The Washington PostDemocracy Dies in Darkness

NFL’s stars are falling in injury-plagued preseason. It’s nothing new.

The NFL has seen a number of players carted off with injuries that will end their season before it’s even begun. (Jeff Wheeler/Star Tribune via AP, File)
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The season-ending injuries have come in relatively rapid succession of late for some NFL players who were integral to their team’s plans for this year. From standout wide receivers Kelvin Benjamin of Carolina and Jordy Nelson of Green Bay to would-be significant defensive contributors like Dallas Cowboys cornerback Orlando Scandrick and pass-rushing Washington Redskins linebacker Junior Galette, players have been left facing surgeries and lengthy rehabilitation stints. Teams have been left scrambling to rework plans and patch together lineups.

Some observers have renewed calls for the NFL to reexamine its preseason policies, asking whether a four-game exhibition season along with so many practices during the offseason and in training camps really are needed to ready for the regular season.

[Steinberg: You can get hurt and not blame the preseason]

But the league and the NFL Players Association say they see nothing unusual or alarming to this point about the number of injuries suffered by players this summer. Some experts say the injuries, while disheartening to the players and teams involved, simply reflect the risks inherent to the sport any time players step on a field whether it’s for a practice, a preseason game or the real thing during the regular season.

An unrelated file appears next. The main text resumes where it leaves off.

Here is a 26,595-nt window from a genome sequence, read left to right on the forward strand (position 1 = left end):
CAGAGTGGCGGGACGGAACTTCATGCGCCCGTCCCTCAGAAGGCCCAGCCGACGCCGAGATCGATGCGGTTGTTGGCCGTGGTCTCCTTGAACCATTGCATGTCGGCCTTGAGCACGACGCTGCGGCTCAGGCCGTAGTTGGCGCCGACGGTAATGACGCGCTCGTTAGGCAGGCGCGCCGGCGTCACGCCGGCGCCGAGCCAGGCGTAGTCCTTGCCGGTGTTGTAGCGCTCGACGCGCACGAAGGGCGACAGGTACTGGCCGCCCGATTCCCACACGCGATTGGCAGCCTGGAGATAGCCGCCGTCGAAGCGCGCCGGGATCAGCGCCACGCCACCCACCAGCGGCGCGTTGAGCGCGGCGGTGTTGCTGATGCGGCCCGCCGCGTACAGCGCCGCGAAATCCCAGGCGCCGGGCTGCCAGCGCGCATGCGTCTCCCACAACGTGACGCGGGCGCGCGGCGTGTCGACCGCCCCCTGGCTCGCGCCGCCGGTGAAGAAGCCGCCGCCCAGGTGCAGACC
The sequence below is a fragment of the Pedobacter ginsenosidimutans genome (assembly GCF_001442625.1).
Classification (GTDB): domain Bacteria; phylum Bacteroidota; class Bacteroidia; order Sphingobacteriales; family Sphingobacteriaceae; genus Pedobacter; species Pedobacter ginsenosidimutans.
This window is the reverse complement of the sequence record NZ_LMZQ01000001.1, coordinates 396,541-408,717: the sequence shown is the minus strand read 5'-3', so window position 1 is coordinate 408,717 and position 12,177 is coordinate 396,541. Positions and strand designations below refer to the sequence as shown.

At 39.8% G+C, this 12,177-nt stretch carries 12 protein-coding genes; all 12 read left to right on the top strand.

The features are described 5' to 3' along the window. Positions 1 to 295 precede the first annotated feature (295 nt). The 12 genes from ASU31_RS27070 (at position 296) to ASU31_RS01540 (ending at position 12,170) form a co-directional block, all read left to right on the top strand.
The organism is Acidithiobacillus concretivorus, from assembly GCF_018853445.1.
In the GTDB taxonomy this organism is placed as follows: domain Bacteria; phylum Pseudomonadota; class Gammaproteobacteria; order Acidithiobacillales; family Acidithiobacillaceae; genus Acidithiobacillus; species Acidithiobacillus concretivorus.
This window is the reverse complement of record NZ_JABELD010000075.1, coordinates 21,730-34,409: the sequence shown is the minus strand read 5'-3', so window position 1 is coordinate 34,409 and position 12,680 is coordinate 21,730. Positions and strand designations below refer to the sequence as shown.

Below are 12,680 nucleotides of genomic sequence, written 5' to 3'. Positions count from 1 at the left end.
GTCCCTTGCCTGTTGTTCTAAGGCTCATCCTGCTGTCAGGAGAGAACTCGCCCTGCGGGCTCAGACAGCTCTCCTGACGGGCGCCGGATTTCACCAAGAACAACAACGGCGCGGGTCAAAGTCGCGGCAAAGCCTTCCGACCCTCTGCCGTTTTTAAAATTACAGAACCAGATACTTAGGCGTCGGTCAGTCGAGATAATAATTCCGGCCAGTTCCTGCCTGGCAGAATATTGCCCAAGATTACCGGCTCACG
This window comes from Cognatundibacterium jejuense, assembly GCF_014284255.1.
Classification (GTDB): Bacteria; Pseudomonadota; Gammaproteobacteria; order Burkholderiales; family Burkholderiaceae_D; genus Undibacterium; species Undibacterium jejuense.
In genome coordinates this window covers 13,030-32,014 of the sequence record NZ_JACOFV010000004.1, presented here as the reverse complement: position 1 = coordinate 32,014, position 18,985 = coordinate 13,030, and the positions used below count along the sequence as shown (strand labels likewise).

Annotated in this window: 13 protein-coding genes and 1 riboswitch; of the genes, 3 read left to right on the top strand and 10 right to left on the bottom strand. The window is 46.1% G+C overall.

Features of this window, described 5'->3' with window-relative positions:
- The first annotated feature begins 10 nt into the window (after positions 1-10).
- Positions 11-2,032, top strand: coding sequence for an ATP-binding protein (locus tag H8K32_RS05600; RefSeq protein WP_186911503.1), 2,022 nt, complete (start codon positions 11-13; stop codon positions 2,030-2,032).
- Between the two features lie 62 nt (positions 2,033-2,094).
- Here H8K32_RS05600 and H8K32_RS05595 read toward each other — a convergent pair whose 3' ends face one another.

“It’s the normal course of the sport,” former Packers wide receiver Antonio Freeman said. “Everyone wants to blame something. Everyone wants to blame the game. But you don’t know all the factors. You don’t know how much work any of these guys put into training in the offseason. When you get to camp, it’s a shock for the body.”

The league and union track injury data closely but generally focus on long-term trends, not short-term issues. An NFL official said it was too soon to draw any conclusions about the number of knee injuries involving the anterior cruciate ligament suffered by players this summer.

Thom Mayer, the medical director for the NFLPA, expressed similar sentiments.

[Moneyball 2.0: Keeping players healthy]

“As a physician, your heart goes out to these guys,” Mayer said in a telephone interview Thursday. “You feel so bad for them. These guys put so much into this and it’s such a letdown for them, for their teams, for the fans. [But] as a research scientist, you have to say, ‘Let’s look at this over time.’ Statistically it doesn’t look like it’s a trend.

“Unless it continues at this pace for some time, it doesn’t look like anything out of the norm. But for each of these guys individually, it’s 100 percent of their experience. It’s a setback professionally and it’s very difficult personally.”

Benjamin, Nelson and Scandrick suffered torn ACLs. Galette suffered a torn Achilles’ tendon.

Nelson was hurt during a preseason game. Benjamin, Scandrick and Galette suffered their injuries during practices.

“Jordy Nelson catches the ball outside the numbers,” said Freeman, a member of the NFL’s player safety advisory panel. “He’s untouched. And he blows out a knee. That’s the game’s fault? No. These freak accidents happen. You have to play exhibition games. You have to practice. Things happen. This is a tough sport.